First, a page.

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In light of recent reports that some agencies have received new communications directives, three Republican lawmakers are urging the White House to consider how those policies may impact federal employees and their perceptions of their own whistleblower rights.
Communication from some agencies has been confusing, said House Oversight and Government Reform Committee Chairman Jason Chaffetz (R-Utah) and Government Operations Subcommittee Chairman Mark Meadows (R-N.C.), in addition to Senate Judiciary Committee Chairman Chuck Grassley (R-Iowa), in a Feb. 1 letter to White House General Counsel Donald McGahn.
“The White House is in a position to alleviate any potential confusion for federal employees regarding whether these recent memoranda implicate whistleblower protection laws,” lawmakers wrote. “As the new administration seeks to better understand what problems exist in this area, this is an appropriate time to remind employees about the value of protected disclosures to Congress and inspectors general in accordance with whistleblower protection laws.”
Clarifying this language may also help incoming employees unfamiliar with these civil service protection laws better understand them, they added.
Their letter comes a week after House Oversight and Government Reform Committee Ranking Member Elijah Cummings (D-Md.) wrote to McGahn, urging the administration to rescind any agency communications policies that don’t comply with whistleblower protection law.
Cummings argued that these orders violate the Whistleblower Protection Enhancement Act (WPEA), because they do not include a mandatory statement explaining that federal employees’ communications with inspectors general or members of Congress are protected.
His latest concern concern is a Jan. 20 memo from the acting Health and Human Services Department secretary, which advised employees to halt correspondence to public officials that contained policy statements unless asked to do so.
Chaffetz, Grassley and Meadows didn’t go as far as Cummings, and in fact, questioned whether these agency policies and memos in fact violated the law. But they did acknowledge “significant confusion surrounding these communications.”
Rep. Gerry Connolly (D-Va.), the ranking member of the government operations subcommittee, pushed this issue during a government operations hearing on whistleblowers Wednesday.
Tom Devine, legal director for the Government Accountability Project, said the HHS memo violated three provisions in WPEA, along with two appropriations riders, the Llyod-LaFollette Act and the First Amendment.
Other witnesses agreed.
“I”m very familiar with the provision in the WPEA that requires that appropriate language be put in place in any policy or agreement that would attempt to deter communications by whistleblowers, communications with Congress,” said Robert Storch, deputy inspector general and whistleblower ombudsman for the Justice Department, when Connolly pressed him on these agency memos. “The law seems quite clear in requiring that, and anything that doesn’t do that that falls within those parameters would be in violation with the WPEA.”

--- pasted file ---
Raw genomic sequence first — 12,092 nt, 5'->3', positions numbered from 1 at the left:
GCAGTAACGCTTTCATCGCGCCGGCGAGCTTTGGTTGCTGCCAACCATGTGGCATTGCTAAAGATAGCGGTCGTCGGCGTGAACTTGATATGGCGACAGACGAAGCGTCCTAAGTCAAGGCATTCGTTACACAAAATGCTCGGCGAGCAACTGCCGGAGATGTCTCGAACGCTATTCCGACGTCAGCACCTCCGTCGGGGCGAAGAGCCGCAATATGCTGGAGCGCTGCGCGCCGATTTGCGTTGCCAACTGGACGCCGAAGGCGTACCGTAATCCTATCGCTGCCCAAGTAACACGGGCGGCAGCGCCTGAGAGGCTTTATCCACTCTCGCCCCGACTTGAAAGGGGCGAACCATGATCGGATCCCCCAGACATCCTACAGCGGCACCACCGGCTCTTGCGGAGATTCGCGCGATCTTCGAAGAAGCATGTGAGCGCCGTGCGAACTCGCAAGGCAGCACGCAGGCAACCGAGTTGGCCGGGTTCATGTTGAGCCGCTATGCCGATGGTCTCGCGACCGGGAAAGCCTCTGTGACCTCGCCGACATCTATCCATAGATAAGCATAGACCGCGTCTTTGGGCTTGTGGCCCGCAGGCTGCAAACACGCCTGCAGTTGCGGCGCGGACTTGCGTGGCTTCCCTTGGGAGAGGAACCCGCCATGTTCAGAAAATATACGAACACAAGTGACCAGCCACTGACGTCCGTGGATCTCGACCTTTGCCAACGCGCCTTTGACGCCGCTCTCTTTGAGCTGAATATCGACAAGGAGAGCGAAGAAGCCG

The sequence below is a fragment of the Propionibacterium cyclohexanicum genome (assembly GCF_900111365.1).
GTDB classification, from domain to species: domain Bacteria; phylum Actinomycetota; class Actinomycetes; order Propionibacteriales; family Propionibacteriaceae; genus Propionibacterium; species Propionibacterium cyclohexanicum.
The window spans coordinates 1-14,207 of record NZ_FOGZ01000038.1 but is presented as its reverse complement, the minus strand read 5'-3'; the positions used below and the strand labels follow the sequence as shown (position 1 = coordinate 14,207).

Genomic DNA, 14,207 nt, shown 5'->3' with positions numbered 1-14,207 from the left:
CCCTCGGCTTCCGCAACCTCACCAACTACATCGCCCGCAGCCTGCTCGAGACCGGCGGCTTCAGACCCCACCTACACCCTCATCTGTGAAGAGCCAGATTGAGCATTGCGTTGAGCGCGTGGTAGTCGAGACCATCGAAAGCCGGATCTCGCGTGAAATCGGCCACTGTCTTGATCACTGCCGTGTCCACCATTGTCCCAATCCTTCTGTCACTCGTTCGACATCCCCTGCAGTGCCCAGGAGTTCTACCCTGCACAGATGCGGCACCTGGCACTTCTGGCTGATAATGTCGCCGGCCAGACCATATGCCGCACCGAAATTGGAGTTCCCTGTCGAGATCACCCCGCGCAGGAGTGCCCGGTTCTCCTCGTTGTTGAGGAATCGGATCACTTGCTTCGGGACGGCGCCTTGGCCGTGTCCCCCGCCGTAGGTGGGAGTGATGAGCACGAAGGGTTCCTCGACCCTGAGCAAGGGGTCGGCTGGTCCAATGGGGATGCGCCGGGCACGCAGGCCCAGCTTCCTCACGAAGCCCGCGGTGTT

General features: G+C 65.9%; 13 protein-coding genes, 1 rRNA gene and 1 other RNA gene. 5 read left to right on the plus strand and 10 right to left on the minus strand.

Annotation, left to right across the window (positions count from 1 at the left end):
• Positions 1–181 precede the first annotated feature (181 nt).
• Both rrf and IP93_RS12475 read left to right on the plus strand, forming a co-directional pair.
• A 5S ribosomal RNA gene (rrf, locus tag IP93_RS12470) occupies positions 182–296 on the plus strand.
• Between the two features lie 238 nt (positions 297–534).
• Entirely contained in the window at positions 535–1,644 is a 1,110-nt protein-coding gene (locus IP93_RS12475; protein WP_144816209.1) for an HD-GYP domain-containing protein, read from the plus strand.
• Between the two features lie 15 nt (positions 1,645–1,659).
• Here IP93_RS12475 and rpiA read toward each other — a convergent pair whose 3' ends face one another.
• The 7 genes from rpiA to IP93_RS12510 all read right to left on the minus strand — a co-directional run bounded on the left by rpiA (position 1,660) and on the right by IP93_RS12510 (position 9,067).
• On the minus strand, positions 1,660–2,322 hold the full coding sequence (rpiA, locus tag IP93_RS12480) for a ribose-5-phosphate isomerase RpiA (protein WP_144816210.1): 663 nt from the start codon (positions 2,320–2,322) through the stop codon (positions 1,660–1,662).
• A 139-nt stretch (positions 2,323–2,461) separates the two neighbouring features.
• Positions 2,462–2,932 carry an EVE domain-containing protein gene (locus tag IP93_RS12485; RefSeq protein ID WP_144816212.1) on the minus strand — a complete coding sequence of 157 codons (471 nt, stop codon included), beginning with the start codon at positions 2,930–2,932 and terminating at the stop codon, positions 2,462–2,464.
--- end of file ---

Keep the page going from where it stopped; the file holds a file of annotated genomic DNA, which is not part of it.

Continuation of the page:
But even if agencies re-issue these communications memos with the WPEA language, the damage is done and they’ve already “created a chilling effect,” said Elizabeth Hempowicz, policy counsel for the Project on Government Oversight.
But good government groups, and now lawmakers, say the White House needs to actively demonstrate its commitment to whistleblowers.
“Everybody shares the goal of cutting waste, fraud and abuse in our government, but in order to do that, you have to encourage whistleblowers to come forward,” Eric Bachman, deputy special counsel for litigation and legal affairs at the Office of Special Counsel, said. “They’re the ones who know about that waste, fraud and abuse. Tone at the top really matters in these situations. That’s what going to encourage and give employees that comfort that if they come forward, they’re not going to be retaliated against.”
Meadows said during Wednesday’s hearing that the letter was an attempt to encourage the White House to use whistleblowers “as an ally” for identifying waste, fraud and abuse.
“Protecting whistleblowers who courageously speak out is not a partisan issue — it is critical to the functioning of our government,” Chaffetz, Grassley and Meadows wrote.
Connolly said he planned to write his own letter to agency leaders asking about the steps they’re taking to ensure that organizational communications comply with whistleblower law.
This comes as Congress begins to examine how it might revise WPEA, which lawmakers passed nearly five years ago.
Some provisions in the law require congressional authorization in order for them to continue, such as the requirement that all IGs have a specific whistleblower ombudsman.
“It should have a dual purpose, first being a shield to protect those who have seen the wrongdoings or the corruption and to allow them the opportunities, and quite frankly, the incentives to report them,” Rep. Dennis Ross (R-Fla.) said of WPEA. “And then it should be a sword as well. It should be … able to go in and cut off the wrongdoing and enforce what needs to be done. It seems … that the sword has been turned back, and it’s been turned back on the whistleblower.”